Wednesday, August 29, 2007

Paul Romer on Economic Growth

Aplia founder Paul Romer was recently interviewed by Russell Roberts of George Mason University (you can find the podcast here). Some of the discussion revolved around Romer's entry on economic growth in the Concise Encyclopedia of Economics.

As Romer points out in both the interview and the encyclopedia entry, small differences in the growth rate of income per capita lead to extraordinary differences in living standards over time. A simple formula allows us to consider the growth of average income over time, where n is the number of years and the growth rate is stated in decimal form:

(Initial per Capita Income Level) x (1 + Growth Rate)n

In the interview, Romer contrasts growth rates of 2.1% and 2.6% per year. For example, if U.S. income per capita is initially $30,000 and grows at a long-term rate of 2.1% per year, then after a period of 100 years, income per person will be approximately $30,000 x (1.021)100 = $240,000. How much higher would income per capita be after 100 years at a growth rate of 2.3% per year? What about 2.6%?

To achieve slightly faster income growth, an economy must be able to generate more new ideas and find applications for those ideas that result in more valuable products and services. As Romer points out, human history teaches us that economic growth springs from better ideas, not just from more output. Better ideas generate greater value per unit of input.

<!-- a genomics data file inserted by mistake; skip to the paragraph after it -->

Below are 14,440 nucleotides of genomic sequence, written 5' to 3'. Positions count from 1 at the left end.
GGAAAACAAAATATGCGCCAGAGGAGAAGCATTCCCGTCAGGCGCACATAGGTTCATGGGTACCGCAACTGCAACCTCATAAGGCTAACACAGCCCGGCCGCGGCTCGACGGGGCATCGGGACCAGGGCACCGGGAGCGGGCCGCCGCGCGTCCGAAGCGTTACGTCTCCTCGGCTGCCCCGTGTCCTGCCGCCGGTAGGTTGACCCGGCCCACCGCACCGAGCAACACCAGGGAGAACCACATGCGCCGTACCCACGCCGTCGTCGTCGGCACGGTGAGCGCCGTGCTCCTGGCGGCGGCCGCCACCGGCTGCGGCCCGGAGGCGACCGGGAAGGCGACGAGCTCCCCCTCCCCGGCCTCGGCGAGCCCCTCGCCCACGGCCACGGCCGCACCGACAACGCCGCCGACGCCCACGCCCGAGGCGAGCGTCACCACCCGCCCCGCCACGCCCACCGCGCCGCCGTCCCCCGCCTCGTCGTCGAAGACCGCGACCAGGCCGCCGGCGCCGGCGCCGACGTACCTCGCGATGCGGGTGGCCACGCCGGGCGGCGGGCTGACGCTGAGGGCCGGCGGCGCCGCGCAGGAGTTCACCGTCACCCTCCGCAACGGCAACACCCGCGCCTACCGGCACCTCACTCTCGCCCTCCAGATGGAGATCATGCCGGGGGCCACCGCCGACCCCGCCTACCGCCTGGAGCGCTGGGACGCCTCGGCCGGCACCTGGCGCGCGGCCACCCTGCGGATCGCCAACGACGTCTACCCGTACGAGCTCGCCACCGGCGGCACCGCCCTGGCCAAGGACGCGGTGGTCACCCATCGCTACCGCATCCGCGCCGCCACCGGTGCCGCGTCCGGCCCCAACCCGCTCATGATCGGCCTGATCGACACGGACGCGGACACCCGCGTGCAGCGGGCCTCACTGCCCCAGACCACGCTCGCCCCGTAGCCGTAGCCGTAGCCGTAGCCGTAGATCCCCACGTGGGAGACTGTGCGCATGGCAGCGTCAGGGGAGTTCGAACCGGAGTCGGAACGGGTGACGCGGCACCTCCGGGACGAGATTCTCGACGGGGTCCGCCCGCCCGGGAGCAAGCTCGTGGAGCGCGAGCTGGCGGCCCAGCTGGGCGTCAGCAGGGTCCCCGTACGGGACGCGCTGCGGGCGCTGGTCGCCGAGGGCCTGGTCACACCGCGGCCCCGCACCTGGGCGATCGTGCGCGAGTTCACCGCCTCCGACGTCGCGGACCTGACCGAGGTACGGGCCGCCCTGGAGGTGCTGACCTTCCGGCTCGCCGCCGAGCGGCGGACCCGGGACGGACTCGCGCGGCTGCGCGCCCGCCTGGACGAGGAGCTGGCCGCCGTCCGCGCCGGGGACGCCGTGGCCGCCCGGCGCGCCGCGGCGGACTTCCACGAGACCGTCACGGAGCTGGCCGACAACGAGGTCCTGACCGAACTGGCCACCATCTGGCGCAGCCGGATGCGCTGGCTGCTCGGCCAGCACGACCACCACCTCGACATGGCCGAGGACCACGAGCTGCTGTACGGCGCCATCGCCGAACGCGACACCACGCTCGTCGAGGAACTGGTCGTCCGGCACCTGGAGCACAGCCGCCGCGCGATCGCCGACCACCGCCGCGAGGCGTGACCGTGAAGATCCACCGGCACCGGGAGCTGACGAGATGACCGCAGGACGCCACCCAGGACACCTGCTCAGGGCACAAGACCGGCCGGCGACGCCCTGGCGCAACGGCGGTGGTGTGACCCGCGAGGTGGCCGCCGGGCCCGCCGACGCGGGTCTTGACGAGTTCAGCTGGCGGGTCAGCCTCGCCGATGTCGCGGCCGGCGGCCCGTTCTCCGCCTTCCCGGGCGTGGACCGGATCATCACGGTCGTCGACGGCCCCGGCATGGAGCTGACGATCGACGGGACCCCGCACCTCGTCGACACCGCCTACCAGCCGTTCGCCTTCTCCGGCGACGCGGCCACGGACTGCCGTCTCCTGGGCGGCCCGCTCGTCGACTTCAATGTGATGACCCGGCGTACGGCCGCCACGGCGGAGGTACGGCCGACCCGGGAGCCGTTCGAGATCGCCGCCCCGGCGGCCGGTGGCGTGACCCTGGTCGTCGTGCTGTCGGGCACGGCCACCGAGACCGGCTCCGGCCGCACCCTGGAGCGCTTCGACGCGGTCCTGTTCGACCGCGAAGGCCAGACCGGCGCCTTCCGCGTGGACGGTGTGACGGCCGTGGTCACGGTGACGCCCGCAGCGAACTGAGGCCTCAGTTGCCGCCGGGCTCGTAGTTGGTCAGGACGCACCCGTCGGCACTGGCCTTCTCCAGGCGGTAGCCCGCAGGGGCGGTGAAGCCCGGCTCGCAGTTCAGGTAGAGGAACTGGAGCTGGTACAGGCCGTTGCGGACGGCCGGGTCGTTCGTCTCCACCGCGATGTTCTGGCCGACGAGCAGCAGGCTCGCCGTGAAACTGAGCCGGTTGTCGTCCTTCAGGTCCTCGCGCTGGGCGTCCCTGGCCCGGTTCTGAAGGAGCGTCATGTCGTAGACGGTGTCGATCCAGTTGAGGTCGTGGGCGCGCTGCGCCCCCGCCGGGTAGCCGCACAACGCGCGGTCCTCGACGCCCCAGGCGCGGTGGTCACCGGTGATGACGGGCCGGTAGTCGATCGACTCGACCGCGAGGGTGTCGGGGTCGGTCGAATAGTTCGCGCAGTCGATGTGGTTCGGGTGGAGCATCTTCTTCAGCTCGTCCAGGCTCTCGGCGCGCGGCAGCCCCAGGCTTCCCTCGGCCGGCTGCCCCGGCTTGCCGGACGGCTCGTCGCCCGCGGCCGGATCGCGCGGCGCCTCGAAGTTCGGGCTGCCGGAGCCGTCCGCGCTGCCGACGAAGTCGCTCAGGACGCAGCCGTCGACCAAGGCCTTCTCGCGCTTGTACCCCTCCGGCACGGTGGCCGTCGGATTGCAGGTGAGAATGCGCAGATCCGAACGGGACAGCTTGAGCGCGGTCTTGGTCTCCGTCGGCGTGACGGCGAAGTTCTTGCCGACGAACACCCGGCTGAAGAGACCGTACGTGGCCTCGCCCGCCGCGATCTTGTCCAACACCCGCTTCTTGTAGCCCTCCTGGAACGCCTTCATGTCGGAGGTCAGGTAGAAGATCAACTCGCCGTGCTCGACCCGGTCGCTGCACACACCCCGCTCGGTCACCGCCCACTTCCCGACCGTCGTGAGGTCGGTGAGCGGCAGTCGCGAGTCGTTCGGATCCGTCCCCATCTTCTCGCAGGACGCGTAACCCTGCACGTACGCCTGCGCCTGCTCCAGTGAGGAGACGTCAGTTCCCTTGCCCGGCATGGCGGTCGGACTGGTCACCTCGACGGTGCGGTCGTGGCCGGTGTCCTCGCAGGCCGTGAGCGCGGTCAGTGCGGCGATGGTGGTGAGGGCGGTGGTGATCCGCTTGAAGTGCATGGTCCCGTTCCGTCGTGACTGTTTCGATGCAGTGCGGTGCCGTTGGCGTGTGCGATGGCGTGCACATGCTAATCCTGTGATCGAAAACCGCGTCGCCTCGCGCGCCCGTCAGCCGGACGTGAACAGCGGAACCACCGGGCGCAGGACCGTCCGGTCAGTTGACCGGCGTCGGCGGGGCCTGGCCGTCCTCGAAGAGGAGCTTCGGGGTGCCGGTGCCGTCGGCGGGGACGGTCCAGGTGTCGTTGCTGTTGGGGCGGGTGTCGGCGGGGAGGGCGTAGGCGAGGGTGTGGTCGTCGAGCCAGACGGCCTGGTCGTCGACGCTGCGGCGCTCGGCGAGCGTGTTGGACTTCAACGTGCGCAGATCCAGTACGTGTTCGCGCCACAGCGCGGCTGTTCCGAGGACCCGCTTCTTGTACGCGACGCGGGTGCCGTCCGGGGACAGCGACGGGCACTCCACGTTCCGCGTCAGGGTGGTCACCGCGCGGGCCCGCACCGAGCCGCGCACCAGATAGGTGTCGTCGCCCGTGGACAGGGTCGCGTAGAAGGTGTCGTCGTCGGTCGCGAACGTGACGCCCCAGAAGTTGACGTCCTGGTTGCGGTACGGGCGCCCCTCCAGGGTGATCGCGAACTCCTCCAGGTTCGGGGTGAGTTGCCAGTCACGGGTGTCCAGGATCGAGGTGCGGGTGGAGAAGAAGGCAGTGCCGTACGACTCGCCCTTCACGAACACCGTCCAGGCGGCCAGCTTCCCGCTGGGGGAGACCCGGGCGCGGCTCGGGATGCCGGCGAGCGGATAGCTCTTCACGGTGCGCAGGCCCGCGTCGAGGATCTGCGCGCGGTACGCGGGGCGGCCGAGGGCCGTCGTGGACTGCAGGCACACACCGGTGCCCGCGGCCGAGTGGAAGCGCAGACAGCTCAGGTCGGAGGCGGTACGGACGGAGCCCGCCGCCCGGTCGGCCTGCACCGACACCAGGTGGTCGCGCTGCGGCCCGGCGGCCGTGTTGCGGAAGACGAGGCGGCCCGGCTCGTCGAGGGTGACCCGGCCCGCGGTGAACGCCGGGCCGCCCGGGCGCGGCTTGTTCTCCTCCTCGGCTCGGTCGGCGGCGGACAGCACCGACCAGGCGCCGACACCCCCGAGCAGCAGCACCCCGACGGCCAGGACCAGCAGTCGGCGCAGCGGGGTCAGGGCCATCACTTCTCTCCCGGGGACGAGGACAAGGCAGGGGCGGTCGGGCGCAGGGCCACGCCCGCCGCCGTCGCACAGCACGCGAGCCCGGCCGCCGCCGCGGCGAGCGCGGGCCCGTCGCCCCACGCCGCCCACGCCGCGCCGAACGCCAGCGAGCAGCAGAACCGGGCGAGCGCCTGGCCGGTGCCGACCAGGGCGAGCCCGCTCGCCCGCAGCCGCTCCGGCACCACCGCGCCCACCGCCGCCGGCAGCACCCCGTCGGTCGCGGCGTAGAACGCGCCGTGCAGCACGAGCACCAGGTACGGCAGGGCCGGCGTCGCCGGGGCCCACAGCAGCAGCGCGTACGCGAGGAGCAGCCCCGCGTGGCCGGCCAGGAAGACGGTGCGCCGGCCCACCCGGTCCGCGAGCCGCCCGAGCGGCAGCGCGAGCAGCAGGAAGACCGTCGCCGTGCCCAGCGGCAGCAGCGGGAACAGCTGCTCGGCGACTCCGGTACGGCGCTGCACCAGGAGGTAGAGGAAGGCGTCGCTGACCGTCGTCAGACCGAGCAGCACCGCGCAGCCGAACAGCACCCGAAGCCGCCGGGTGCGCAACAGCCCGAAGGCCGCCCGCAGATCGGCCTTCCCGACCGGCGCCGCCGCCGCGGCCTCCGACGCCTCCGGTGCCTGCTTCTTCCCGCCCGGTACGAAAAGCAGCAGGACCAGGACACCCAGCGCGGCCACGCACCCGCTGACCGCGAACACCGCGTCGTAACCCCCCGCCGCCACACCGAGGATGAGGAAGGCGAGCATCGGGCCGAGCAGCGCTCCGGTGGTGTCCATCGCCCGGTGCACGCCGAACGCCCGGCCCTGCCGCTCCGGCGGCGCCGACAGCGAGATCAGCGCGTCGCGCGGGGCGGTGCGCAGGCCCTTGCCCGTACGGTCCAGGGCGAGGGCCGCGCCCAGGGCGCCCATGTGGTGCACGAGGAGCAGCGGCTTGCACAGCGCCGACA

Discussion Questions

1. Consider the benefits of a simple idea Romer mentions in his encyclopedia article: the one-size-fits-all lid for coffee cups. How do you think this idea generated more value per unit of input for the coffee-cup manufacturer? What about the coffee shop?

2. According to Romer, "The knowledge needed to provide citizens of the poorest countries with a vastly improved standard of living already exists in the advanced countries." What types of policies serve as barriers to the flow of ideas into poor countries? What types of policies might allow poor countries to take advantage of existing ideas and, as a result, contribute more new ideas of their own?

3. Faster growth and higher living standards depend in part on the strength of the incentives we face to generate and apply new ideas. When people can benefit from an idea without paying for it, the incentive to develop new ideas will be weaker. On the other hand, once an idea is discovered, not allowing it to be shared can be inefficient or even immoral. How do intellectual property rights, such as patents and copyrights, strengthen the incentive to discover new ideas? How might intellectual property rights hinder economic growth? Congress is currently considering reforms to patent laws in the United States. (A recent PC World article highlights the difficulty of designing patent laws that give inventors an incentive to develop new ideas while at the same time encouraging the rapid diffusion of new ideas at minimal cost.)

4. What, according to Romer's piece, are meta-ideas? What meta-ideas have we used in the past to strengthen the incentives to develop new ideas?

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